FLOCK OF DIMES Inspiration in isolation. PALEY FAIRMAN

AS THE WORLD becomes more and more interconnected, it grows increasingly difficult to disconnect. This became a bit of a problem for Jenn Wasner.

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After building an impressive career as half of Baltimore’s beloved indie rock duo Wye Oak, Wasner felt overwhelmed by outside distractions. In need of some solitude, she spent two transient years driving around the country by herself before eventually landing in the burgeoning musical hub of Durham, North Carolina.

“One of the reasons that I’ve found it helpful to isolate myself is that I tend to use social situations like a drug,” Wasner says. “It was always easier when I was hitting a wall creatively to go hang out with a friend or see a show. I’m happy to be in a place where those easy distractions are not always available to me. It’s important to be lonely sometimes.”

This self-prescribed isolation and time to focus led to the creation of Wasner’s new project, Flock of Dimes.

“It’s a catch-all umbrella for anything I might like to pursue,” she says. “I imagine that there will be different collaborators along the way, but my involvement is the only constant.”

Flock of Dimes’ debut full-length, If You See Me, Say Yes, centers on subtlety. Synths swoop like string sections, and dreamily modest dynamics are strengthened by Wasner’s stunning alto, which is often (and rightfully) compared to that of Eurythmics’ Annie Lennox. At its heart, this record finds Wasner unpacking why spending time alone is necessary for growth—its 12 songs are bookended by opener “Sometimes It Is Right...” and closing track “...To Have No Answer.”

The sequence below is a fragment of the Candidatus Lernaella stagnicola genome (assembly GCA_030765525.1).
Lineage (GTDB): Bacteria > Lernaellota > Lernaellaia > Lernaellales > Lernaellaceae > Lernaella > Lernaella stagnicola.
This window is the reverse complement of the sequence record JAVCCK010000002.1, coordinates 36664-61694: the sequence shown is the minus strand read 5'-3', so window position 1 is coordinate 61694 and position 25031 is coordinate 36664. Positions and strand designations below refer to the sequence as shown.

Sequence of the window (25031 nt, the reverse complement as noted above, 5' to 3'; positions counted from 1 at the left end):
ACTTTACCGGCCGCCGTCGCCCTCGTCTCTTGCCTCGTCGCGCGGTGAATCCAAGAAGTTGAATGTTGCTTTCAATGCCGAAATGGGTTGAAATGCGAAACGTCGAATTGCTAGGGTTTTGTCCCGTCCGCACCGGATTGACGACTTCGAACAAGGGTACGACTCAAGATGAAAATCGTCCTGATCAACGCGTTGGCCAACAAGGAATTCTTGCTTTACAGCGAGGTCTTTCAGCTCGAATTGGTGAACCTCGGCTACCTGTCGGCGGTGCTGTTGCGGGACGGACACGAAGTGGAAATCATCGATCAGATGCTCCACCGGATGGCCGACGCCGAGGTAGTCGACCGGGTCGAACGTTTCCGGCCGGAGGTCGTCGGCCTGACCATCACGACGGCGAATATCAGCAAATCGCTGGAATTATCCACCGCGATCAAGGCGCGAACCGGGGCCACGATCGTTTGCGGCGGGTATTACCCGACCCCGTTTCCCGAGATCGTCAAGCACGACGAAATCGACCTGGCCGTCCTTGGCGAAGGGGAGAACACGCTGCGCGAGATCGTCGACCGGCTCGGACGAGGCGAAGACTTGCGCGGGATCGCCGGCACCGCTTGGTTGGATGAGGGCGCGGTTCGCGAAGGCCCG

For those worried that her relocation and new project might signal the demise of Wye Oak, fear not: Wasner’s solitude has reignited her desire for joyful creation, both solo and with Wye Oak.

“What I hope people understand is that the vitality of this project only feeds into the vitality of Wye Oak, and vice versa,” she says. “I have a really short attention span and want to be able to put as much new music out into the world as possible, and it’s become obvious that having multiple outlets is the only way to feel satisfied.”